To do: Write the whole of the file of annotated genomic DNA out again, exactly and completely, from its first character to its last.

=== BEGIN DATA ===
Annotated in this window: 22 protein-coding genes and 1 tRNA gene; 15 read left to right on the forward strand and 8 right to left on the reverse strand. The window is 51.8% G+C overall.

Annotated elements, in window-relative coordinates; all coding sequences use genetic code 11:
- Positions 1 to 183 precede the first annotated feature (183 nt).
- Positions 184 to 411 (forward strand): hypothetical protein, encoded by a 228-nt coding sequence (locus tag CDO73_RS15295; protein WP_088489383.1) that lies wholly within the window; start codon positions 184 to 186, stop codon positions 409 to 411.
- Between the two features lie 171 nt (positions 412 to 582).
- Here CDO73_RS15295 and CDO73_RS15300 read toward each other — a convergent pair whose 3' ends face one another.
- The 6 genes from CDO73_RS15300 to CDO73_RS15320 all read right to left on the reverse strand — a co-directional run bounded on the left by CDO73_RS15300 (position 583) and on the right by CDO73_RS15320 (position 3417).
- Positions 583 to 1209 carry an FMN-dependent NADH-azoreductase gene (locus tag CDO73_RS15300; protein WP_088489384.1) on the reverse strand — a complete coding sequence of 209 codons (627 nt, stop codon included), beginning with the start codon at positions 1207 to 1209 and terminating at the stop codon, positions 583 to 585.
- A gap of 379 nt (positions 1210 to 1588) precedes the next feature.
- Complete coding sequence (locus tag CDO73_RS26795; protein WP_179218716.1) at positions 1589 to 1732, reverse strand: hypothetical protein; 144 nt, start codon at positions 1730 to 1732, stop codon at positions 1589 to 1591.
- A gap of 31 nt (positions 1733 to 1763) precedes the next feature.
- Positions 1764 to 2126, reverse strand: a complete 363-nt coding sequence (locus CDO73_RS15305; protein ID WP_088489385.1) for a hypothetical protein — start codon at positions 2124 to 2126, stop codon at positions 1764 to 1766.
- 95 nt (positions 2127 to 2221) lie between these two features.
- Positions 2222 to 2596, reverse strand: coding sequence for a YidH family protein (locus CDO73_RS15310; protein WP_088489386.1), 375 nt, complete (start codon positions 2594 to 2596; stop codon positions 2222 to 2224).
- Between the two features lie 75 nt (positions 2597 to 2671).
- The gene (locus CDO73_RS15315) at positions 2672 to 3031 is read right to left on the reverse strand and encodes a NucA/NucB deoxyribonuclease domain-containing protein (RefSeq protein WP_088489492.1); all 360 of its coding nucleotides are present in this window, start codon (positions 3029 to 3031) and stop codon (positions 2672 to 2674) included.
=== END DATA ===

Annotated in this window: 22 protein-coding genes and 1 tRNA gene; 15 read left to right on the forward strand and 8 right to left on the reverse strand. The window is 51.8% G+C overall.

Annotated elements, in window-relative coordinates; all coding sequences use genetic code 11:
- Positions 1 to 183 precede the first annotated feature (183 nt).
- Positions 184 to 411 (forward strand): hypothetical protein, encoded by a 228-nt coding sequence (locus tag CDO73_RS15295; protein WP_088489383.1) that lies wholly within the window; start codon positions 184 to 186, stop codon positions 409 to 411.
- Between the two features lie 171 nt (positions 412 to 582).
- Here CDO73_RS15295 and CDO73_RS15300 read toward each other — a convergent pair whose 3' ends face one another.
- The 6 genes from CDO73_RS15300 to CDO73_RS15320 all read right to left on the reverse strand — a co-directional run bounded on the left by CDO73_RS15300 (position 583) and on the right by CDO73_RS15320 (position 3417).
- Positions 583 to 1209 carry an FMN-dependent NADH-azoreductase gene (locus tag CDO73_RS15300; protein WP_088489384.1) on the reverse strand — a complete coding sequence of 209 codons (627 nt, stop codon included), beginning with the start codon at positions 1207 to 1209 and terminating at the stop codon, positions 583 to 585.
- A gap of 379 nt (positions 1210 to 1588) precedes the next feature.
- Complete coding sequence (locus tag CDO73_RS26795; protein WP_179218716.1) at positions 1589 to 1732, reverse strand: hypothetical protein; 144 nt, start codon at positions 1730 to 1732, stop codon at positions 1589 to 1591.
- A gap of 31 nt (positions 1733 to 1763) precedes the next feature.
- Positions 1764 to 2126, reverse strand: a complete 363-nt coding sequence (locus CDO73_RS15305; protein ID WP_088489385.1) for a hypothetical protein — start codon at positions 2124 to 2126, stop codon at positions 1764 to 1766.
- 95 nt (positions 2127 to 2221) lie between these two features.
- Positions 2222 to 2596, reverse strand: coding sequence for a YidH family protein (locus CDO73_RS15310; protein WP_088489386.1), 375 nt, complete (start codon positions 2594 to 2596; stop codon positions 2222 to 2224).
- Between the two features lie 75 nt (positions 2597 to 2671).
- The gene (locus CDO73_RS15315) at positions 2672 to 3031 is read right to left on the reverse strand and encodes a NucA/NucB deoxyribonuclease domain-containing protein (RefSeq protein WP_088489492.1); all 360 of its coding nucleotides are present in this window, start codon (positions 3029 to 3031) and stop codon (positions 2672 to 2674) included.